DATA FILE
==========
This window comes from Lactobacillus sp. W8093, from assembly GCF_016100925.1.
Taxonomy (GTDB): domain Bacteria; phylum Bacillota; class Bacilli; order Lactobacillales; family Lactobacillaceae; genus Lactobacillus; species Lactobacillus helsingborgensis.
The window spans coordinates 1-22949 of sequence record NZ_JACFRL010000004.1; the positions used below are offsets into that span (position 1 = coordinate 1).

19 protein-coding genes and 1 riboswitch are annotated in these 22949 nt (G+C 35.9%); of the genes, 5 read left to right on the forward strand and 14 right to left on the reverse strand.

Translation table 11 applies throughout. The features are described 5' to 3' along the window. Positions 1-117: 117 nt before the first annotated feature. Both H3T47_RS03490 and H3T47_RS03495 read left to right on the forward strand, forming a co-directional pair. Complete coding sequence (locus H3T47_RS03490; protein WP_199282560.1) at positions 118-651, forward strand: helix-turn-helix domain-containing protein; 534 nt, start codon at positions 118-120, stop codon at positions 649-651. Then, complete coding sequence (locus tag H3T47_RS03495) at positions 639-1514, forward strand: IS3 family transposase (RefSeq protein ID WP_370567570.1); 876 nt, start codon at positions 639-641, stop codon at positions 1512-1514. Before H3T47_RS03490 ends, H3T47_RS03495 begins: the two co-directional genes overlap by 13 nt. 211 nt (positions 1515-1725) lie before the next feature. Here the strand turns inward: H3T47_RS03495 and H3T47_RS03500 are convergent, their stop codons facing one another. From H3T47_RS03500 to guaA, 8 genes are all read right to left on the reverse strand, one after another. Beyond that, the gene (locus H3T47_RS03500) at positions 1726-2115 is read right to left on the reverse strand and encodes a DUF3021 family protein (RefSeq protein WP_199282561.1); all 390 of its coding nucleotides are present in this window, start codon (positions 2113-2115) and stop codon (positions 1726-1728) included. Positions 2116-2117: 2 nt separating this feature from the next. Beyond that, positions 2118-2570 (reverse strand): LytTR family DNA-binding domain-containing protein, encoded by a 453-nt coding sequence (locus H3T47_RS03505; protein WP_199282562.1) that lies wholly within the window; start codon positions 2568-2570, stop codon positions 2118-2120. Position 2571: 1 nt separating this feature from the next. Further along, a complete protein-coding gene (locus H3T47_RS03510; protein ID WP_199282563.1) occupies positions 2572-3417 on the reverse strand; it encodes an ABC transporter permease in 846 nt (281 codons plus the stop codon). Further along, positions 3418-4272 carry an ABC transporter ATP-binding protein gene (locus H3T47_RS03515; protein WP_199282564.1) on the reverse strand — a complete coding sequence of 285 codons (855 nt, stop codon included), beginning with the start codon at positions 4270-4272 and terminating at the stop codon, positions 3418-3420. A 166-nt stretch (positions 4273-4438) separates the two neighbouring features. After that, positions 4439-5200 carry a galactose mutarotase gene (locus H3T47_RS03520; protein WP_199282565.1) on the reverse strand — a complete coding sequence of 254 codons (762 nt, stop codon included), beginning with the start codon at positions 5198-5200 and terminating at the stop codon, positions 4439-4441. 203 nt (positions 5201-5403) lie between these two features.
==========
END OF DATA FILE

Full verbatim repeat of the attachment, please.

This window comes from Lactobacillus sp. W8093, from assembly GCF_016100925.1.
Taxonomy (GTDB): domain Bacteria; phylum Bacillota; class Bacilli; order Lactobacillales; family Lactobacillaceae; genus Lactobacillus; species Lactobacillus helsingborgensis.
The window spans coordinates 1-22949 of sequence record NZ_JACFRL010000004.1; the positions used below are offsets into that span (position 1 = coordinate 1).

19 protein-coding genes and 1 riboswitch are annotated in these 22949 nt (G+C 35.9%); of the genes, 5 read left to right on the forward strand and 14 right to left on the reverse strand.

Translation table 11 applies throughout. The features are described 5' to 3' along the window. Positions 1-117: 117 nt before the first annotated feature. Both H3T47_RS03490 and H3T47_RS03495 read left to right on the forward strand, forming a co-directional pair. Complete coding sequence (locus H3T47_RS03490; protein WP_199282560.1) at positions 118-651, forward strand: helix-turn-helix domain-containing protein; 534 nt, start codon at positions 118-120, stop codon at positions 649-651. Then, complete coding sequence (locus tag H3T47_RS03495) at positions 639-1514, forward strand: IS3 family transposase (RefSeq protein ID WP_370567570.1); 876 nt, start codon at positions 639-641, stop codon at positions 1512-1514. Before H3T47_RS03490 ends, H3T47_RS03495 begins: the two co-directional genes overlap by 13 nt. 211 nt (positions 1515-1725) lie before the next feature. Here the strand turns inward: H3T47_RS03495 and H3T47_RS03500 are convergent, their stop codons facing one another. From H3T47_RS03500 to guaA, 8 genes are all read right to left on the reverse strand, one after another. Beyond that, the gene (locus H3T47_RS03500) at positions 1726-2115 is read right to left on the reverse strand and encodes a DUF3021 family protein (RefSeq protein WP_199282561.1); all 390 of its coding nucleotides are present in this window, start codon (positions 2113-2115) and stop codon (positions 1726-1728) included. Positions 2116-2117: 2 nt separating this feature from the next. Beyond that, positions 2118-2570 (reverse strand): LytTR family DNA-binding domain-containing protein, encoded by a 453-nt coding sequence (locus H3T47_RS03505; protein WP_199282562.1) that lies wholly within the window; start codon positions 2568-2570, stop codon positions 2118-2120. Position 2571: 1 nt separating this feature from the next. Further along, a complete protein-coding gene (locus H3T47_RS03510; protein ID WP_199282563.1) occupies positions 2572-3417 on the reverse strand; it encodes an ABC transporter permease in 846 nt (281 codons plus the stop codon). Further along, positions 3418-4272 carry an ABC transporter ATP-binding protein gene (locus H3T47_RS03515; protein WP_199282564.1) on the reverse strand — a complete coding sequence of 285 codons (855 nt, stop codon included), beginning with the start codon at positions 4270-4272 and terminating at the stop codon, positions 3418-3420. A 166-nt stretch (positions 4273-4438) separates the two neighbouring features. After that, positions 4439-5200 carry a galactose mutarotase gene (locus H3T47_RS03520; protein WP_199282565.1) on the reverse strand — a complete coding sequence of 254 codons (762 nt, stop codon included), beginning with the start codon at positions 5198-5200 and terminating at the stop codon, positions 4439-4441. 203 nt (positions 5201-5403) lie between these two features.